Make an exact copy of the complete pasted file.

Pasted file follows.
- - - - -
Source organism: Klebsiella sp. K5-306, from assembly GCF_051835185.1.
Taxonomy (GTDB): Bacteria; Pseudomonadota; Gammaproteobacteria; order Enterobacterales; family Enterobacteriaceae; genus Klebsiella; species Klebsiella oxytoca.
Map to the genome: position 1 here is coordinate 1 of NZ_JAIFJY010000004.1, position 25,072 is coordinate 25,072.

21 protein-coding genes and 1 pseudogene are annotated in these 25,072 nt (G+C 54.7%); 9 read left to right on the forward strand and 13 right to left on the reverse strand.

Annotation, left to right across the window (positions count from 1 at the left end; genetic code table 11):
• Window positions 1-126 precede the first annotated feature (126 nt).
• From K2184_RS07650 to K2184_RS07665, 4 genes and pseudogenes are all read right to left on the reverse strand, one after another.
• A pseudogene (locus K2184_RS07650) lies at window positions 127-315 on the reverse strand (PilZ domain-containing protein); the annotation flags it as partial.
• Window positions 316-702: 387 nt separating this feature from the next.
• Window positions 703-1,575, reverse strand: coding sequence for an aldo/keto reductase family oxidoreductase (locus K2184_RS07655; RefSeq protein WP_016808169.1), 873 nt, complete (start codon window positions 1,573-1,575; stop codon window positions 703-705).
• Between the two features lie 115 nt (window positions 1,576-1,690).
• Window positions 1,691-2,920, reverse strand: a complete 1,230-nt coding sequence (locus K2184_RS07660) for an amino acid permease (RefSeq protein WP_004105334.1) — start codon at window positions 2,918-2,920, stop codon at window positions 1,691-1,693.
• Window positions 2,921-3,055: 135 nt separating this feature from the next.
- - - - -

Source organism: Klebsiella sp. K5-306, from assembly GCF_051835185.1.
Taxonomy (GTDB): Bacteria; Pseudomonadota; Gammaproteobacteria; order Enterobacterales; family Enterobacteriaceae; genus Klebsiella; species Klebsiella oxytoca.
Map to the genome: position 1 here is coordinate 1 of NZ_JAIFJY010000004.1, position 25,072 is coordinate 25,072.

21 protein-coding genes and 1 pseudogene are annotated in these 25,072 nt (G+C 54.7%); 9 read left to right on the forward strand and 13 right to left on the reverse strand.

Annotation, left to right across the window (positions count from 1 at the left end; genetic code table 11):
• Window positions 1-126 precede the first annotated feature (126 nt).
• From K2184_RS07650 to K2184_RS07665, 4 genes and pseudogenes are all read right to left on the reverse strand, one after another.
• A pseudogene (locus K2184_RS07650) lies at window positions 127-315 on the reverse strand (PilZ domain-containing protein); the annotation flags it as partial.
• Window positions 316-702: 387 nt separating this feature from the next.
• Window positions 703-1,575, reverse strand: coding sequence for an aldo/keto reductase family oxidoreductase (locus K2184_RS07655; RefSeq protein WP_016808169.1), 873 nt, complete (start codon window positions 1,573-1,575; stop codon window positions 703-705).
• Between the two features lie 115 nt (window positions 1,576-1,690).
• Window positions 1,691-2,920, reverse strand: a complete 1,230-nt coding sequence (locus K2184_RS07660) for an amino acid permease (RefSeq protein WP_004105334.1) — start codon at window positions 2,918-2,920, stop codon at window positions 1,691-1,693.
• Window positions 2,921-3,055: 135 nt separating this feature from the next.